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Wednesday, 11 February 2009

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Vance Maverick

Based on the page here, I think I disagree with you slightly about the relationship between the time of telling and the time of the scenes shown and/or the events told.

Manhattan thinks two completely different thoughts at the exact same moment

Hmm, I think the first thought is not itself taking place in the moment depicted -- it explicitly places itself 10-12 seconds earlier. The second thought does seem to be taking place in the moment depicted -- but to argue that I would need to refer to the previous frame.

Paul

"Because readers instinctively place importance on the center of a panel, the composition of this panel suggests nothing of importance is on the wall. Gibbons draws our attention to the destroyed part of the display. "

The reader's attention when reading a comic book is NOT drawn to the center of the panel, but rather to the text and the portions of the image immediately surrounding the text. (Lachey et. al 1997). Do your homework before you start spouting such nonsense!

JPool

I'll be nicer than Paul, but I was wondering how you'd square you centering assertion with the rule of thirds. Not that it affects your larger point about implied perspective and semi-alienated sympathetic gaze, but it is a general principal of visual composition.

In general, how are your students responding to being asked to take apart comic books in this way? Presumably they knew about the comic book thing when they signed up for the course, but are they down with the structuralist dissection or do they resist it as fun-draining?

Scott Eric Kaufman

JPool, I'm not sure what to make of the rule of thirds vis-a-vis comics because panel composition is so variable---I suppose I could look at the first couple of pages of the last issue and see whether Gibbons followed that.

As for how the students respond: they seem to love it, and they understand that these tools are intended to be used in the service of an argument.

Paul, it's not that I don't appreciate being exhorted by anonymous people on the internet, but if you'll note from the post, I've based the above on the work of Scott McCloud, who is a fairly well-respected explicator of this sort of thing. Is the matter up for debate? Certainly. But you have to start somewhere, and I chose to start with McCloud.

Vance, that's also debatable, but that's what this is intended to do: stimulate debate. I want them to consider the text as a non-self-evident artifact, not self-evident evidence to be cited authoritatively. (That's why I left the question about the center panel up in the air: I want them to decide, then defend their decision.)

Paul

But what exactly is the point of teaching students the craft of elaborate speculation regarding the creation of an artwork? Are you teaching a course titled "How to Bullshit About Art"?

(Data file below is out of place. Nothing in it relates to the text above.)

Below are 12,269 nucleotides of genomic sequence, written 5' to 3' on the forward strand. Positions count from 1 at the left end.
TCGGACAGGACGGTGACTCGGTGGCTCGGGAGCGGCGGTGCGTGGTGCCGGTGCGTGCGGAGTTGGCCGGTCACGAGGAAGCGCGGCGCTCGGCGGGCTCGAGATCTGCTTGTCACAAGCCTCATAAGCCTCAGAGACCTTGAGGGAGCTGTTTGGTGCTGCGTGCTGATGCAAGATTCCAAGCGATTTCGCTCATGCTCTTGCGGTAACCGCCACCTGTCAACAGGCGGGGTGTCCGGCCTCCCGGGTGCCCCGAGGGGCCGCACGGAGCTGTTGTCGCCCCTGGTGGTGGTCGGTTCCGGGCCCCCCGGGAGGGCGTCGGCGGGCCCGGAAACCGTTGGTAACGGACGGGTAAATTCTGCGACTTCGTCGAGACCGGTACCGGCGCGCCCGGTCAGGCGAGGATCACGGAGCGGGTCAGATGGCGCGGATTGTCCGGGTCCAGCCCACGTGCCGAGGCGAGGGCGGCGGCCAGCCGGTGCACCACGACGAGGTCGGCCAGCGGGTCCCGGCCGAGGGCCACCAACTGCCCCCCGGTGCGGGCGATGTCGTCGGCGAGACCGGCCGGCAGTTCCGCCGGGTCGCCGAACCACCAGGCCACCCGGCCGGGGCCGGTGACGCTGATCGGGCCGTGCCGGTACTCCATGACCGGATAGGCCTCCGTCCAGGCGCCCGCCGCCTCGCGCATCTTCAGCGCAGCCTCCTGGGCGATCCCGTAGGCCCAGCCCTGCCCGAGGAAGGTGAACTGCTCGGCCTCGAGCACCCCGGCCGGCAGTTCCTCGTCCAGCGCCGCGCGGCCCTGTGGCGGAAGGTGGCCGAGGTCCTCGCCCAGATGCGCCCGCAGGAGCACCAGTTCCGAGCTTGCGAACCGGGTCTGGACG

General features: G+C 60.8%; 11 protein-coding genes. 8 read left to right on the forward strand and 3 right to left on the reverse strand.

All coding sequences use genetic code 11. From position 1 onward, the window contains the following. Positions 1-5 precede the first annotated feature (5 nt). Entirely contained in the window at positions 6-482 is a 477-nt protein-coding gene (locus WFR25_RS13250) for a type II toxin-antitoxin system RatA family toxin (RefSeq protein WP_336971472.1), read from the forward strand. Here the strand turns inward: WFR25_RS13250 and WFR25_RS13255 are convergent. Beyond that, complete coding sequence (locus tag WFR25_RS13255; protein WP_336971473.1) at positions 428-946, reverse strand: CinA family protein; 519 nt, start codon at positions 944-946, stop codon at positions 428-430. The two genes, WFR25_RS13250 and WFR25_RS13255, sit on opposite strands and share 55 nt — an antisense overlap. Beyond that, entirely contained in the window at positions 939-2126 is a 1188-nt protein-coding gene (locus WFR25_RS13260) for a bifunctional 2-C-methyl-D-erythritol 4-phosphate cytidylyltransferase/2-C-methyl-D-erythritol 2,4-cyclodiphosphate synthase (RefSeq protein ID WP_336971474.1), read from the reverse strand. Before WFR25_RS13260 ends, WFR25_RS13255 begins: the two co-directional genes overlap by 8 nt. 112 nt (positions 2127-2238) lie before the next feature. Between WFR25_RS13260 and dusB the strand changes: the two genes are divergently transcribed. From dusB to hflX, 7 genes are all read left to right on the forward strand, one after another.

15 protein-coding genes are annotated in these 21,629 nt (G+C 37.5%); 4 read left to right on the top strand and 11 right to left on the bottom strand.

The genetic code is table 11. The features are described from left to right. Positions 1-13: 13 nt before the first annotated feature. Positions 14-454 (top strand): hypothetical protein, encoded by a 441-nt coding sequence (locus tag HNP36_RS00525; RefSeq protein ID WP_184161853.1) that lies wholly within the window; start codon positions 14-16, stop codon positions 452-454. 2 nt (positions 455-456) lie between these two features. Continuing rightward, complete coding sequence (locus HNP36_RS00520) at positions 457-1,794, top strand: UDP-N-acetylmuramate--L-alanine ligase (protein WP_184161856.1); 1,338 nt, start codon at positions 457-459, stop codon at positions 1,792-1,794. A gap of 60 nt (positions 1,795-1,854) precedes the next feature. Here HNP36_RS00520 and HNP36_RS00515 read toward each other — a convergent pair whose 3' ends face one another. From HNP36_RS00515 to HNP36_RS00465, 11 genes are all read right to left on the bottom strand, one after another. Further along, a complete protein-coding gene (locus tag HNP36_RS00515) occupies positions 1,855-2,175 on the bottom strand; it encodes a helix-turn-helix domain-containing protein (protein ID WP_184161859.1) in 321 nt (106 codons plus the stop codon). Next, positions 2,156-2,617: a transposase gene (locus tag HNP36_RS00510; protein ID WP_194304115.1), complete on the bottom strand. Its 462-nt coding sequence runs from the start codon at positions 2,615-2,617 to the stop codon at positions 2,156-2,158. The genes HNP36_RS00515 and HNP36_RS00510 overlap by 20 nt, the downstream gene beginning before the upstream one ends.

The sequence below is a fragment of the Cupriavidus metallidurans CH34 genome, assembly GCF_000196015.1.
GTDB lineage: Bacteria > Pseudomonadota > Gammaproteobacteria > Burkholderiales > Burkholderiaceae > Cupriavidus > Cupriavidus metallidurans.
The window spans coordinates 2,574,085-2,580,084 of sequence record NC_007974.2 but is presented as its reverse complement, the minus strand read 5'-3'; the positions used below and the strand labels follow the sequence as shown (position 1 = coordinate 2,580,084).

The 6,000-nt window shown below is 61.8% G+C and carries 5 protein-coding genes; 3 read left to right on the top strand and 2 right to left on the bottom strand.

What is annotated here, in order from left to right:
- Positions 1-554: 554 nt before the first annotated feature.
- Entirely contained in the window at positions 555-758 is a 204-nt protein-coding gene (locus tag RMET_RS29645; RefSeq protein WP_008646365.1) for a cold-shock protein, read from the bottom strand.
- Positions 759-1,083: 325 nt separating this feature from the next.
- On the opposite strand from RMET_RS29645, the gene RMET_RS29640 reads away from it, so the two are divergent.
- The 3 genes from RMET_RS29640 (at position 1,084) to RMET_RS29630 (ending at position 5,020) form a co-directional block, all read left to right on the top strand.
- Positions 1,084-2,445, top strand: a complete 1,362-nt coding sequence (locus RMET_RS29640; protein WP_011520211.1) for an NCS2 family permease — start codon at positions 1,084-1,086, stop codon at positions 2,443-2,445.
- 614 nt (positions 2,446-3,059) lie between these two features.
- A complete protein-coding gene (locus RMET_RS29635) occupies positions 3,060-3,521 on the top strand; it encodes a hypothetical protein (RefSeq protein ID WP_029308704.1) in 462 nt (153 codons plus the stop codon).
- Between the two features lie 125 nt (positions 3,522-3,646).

"SEK: Now see here, this brushstroke in the corner of the painting is narrow and S shaped, which qualities are meant to evoke a feeling of fear in the viewer, since naturally we are frightened by things that look like snakes."

"Painter: Actually, I chose a narrow stroke like that because I found it aesthetically appealing."

"SEK: Well, that's debatable. But, that's what's important, isn't it? The debate. That we're having this discussion about why the painting looks the way it does. Right? I hope so."

Vance Maverick

Paul, that's unfair. We don't have direct testimony from the artist in this case, or indeed in most (and when we do, it's questionable). Taken to the extreme, your line of argument would defeat all efforts to think about art.

Scott's "I'm just mixin' it up" line is somewhat irritating, to be sure, but not because one of the interlocutors has a privileged position. And Scott wasn't even trying to open the debate in this post, but to talk about ways to open it in the classroom.

Scott Eric Kaufman

But what exactly is the point of teaching students the craft of elaborate speculation regarding the creation of an artwork? Are you teaching a course titled "How to Bullshit About Art"?

It's not "elaborate speculation," Paul. What you can't seem to accept---and what you failed to acknowledge in your reply---is that I'm citing my own expert here. You and your expert disagree, and to your mind that means I'm teaching a course on "How to Bullshit about Art"? Moreover, you're writing at a level of such generality, which is odd given that I present the panel and a compelling argument for why the photograph in it is off-center. Do you think, in that panel, Moore and Gibbons wanted the reader to pay attention to the area around the text? Why? What purpose would that achieve? I'll wait.

While I'm waiting, I'll note one more amusing thing about your comment---you don't seem to realize how self-defeating it is. I cite an actual working comic book artist, whereas you're futzing around with hypotheticals:

Paul: Scott McCloud put this image of a bird next to the caption at the top of the page in order to draw the reader's attention to the bird.

Scott McCloud: No, I actually drew Godzilla stomping through downtown Tokyo in the center of the panel in order to draw the reader's attention to Godzilla stomping through downtown Tokyo.

Paul: The reader's attention when reading a comic book is NOT drawn to the center of the panel, but rather to the text and the portions of the image immediately surrounding the text. Therefore, you wanted to draw the reader's attention to that bird. Do your homework before you start spouting such nonsense!

Scott McCloud: Read my textbooks and we'll talk.

Though, I suppose you'd respond that he do his homework before writing another one.

tomemos